Are repeats of songs in a given day or day to day a problem to you and to listeners in general? Also, there is an influx of "turntable" hits being used as filler songs that concern me a bit.
That's a good question. I had a listener complain that we should have at least a seven day interval before a song is repeated. That's asking a lot. We play well over 400 songs per day. That's 2800+ per week. I don't think that's desirable, even if you could find nearly 3000 killer songs. Top 40 worked for a reason. People like hearing music that is familiar to them.
For the summer we're experimenting with no repeats for three days. I'm thinking even that is too much. Somewhere there is a happy medium. If you find it, let me know.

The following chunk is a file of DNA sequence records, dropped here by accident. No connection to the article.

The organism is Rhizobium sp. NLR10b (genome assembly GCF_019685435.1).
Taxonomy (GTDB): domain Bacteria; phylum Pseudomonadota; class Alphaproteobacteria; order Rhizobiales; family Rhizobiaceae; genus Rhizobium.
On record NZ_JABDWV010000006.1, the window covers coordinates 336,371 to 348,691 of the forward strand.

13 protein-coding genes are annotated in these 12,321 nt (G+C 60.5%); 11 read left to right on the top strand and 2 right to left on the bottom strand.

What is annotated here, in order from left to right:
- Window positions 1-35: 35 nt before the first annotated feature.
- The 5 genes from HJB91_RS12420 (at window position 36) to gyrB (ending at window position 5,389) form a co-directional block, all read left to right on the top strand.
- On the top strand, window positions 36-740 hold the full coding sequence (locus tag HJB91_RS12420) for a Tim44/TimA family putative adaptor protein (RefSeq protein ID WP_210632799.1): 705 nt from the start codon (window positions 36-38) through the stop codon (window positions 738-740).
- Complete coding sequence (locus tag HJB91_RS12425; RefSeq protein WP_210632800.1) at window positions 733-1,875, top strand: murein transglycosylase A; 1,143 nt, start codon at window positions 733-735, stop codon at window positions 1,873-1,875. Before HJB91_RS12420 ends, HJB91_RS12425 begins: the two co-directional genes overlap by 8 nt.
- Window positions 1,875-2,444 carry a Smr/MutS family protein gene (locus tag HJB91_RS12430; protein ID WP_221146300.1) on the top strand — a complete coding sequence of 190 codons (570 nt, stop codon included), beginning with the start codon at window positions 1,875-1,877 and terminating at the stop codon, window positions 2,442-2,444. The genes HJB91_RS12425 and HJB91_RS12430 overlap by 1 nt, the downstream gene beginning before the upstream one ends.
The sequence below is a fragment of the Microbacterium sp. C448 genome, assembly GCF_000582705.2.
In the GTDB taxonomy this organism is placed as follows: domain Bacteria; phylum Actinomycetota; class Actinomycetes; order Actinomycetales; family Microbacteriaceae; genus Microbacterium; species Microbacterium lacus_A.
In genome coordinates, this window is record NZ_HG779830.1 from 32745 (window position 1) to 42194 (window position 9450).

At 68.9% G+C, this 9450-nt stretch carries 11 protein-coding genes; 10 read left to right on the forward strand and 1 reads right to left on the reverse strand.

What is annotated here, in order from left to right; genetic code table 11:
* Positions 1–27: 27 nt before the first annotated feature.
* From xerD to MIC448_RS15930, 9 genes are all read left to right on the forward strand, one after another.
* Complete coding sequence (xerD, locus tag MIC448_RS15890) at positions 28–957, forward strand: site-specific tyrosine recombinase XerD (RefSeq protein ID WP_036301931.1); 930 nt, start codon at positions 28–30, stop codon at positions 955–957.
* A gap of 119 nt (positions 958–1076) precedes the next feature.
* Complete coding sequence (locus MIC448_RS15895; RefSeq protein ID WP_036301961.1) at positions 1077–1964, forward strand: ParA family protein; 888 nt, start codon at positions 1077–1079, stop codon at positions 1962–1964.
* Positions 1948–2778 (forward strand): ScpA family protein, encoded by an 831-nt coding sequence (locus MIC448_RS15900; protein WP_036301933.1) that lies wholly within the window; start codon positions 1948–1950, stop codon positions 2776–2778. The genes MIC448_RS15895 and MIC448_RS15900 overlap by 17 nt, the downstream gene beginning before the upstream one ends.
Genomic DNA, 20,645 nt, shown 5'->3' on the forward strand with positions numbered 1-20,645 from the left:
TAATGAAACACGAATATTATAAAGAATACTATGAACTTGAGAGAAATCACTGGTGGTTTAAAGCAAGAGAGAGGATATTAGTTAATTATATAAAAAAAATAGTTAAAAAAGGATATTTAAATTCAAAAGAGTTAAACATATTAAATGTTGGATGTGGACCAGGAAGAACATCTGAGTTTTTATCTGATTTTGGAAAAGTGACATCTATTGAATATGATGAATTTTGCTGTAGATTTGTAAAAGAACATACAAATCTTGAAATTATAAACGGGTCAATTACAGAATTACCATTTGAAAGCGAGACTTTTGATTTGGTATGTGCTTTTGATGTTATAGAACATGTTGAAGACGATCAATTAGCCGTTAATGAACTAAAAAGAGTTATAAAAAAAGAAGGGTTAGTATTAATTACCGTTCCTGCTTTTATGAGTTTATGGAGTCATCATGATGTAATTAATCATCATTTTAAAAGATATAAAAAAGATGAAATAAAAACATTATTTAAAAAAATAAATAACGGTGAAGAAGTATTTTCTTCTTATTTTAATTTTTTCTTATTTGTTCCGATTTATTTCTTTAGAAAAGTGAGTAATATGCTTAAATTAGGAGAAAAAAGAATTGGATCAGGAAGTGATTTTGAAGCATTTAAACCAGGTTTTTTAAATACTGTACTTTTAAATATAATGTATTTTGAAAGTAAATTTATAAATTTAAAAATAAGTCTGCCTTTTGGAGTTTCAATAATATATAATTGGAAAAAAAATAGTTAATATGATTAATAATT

I think a lot of it has to do with the "texture" of the music you're playing, as well as your target audience. A couple years ago Sunny 104.5 in Philadelphia -- soft AC before switching to Spanish tropical -- was the station our office listened to every day with an emphasis on its "no repeat workday." With songs like "I Will Survive" by Gloria Gaynor and "Boogie Oogie Oogie" by A Taste Of Honey dominating their playlist, it became quite evident they were playing the same songs once every day. In an office environment, when you're tuned in for 6 or 7 hours, songs such as these stand out among the Carpenters and Barry Manilows and may actually become irritants. We ended up finding another station after a month or so. (By the way, the station has since dropped Spanish tropical for alternative rock).
Yes, people like music that is familiar, but if your audience tends to have extended listening periods such as everyday at work, care should be given to the type of songs in heavier rotation. The softer the music, the less noticeable will be the repeat factor.